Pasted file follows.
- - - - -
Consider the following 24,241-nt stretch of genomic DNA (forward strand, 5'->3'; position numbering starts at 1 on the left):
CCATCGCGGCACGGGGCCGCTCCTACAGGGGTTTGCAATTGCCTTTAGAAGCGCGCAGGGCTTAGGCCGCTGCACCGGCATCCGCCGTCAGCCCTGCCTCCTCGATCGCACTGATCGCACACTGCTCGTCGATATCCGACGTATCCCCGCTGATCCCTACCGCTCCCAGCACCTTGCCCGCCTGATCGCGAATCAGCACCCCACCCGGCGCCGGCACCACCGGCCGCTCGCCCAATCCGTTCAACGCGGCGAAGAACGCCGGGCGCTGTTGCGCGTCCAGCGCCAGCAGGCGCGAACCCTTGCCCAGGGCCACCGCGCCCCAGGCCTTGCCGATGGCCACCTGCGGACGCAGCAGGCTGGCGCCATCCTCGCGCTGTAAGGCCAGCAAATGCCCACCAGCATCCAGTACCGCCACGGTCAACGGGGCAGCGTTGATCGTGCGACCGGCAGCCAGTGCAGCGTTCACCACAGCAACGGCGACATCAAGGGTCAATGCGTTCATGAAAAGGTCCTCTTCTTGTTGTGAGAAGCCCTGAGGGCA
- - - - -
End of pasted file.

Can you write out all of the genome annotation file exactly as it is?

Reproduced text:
Consider the following 24,241-nt stretch of genomic DNA (forward strand, 5'->3'; position numbering starts at 1 on the left):
CCATCGCGGCACGGGGCCGCTCCTACAGGGGTTTGCAATTGCCTTTAGAAGCGCGCAGGGCTTAGGCCGCTGCACCGGCATCCGCCGTCAGCCCTGCCTCCTCGATCGCACTGATCGCACACTGCTCGTCGATATCCGACGTATCCCCGCTGATCCCTACCGCTCCCAGCACCTTGCCCGCCTGATCGCGAATCAGCACCCCACCCGGCGCCGGCACCACCGGCCGCTCGCCCAATCCGTTCAACGCGGCGAAGAACGCCGGGCGCTGTTGCGCGTCCAGCGCCAGCAGGCGCGAACCCTTGCCCAGGGCCACCGCGCCCCAGGCCTTGCCGATGGCCACCTGCGGACGCAGCAGGCTGGCGCCATCCTCGCGCTGTAAGGCCAGCAAATGCCCACCAGCATCCAGTACCGCCACGGTCAACGGGGCAGCGTTGATCGTGCGACCGGCAGCCAGTGCAGCGTTCACCACAGCAACGGCGACATCAAGGGTCAATGCGTTCATGAAAAGGTCCTCTTCTTGTTGTGAGAAGCCCTGAGGGCA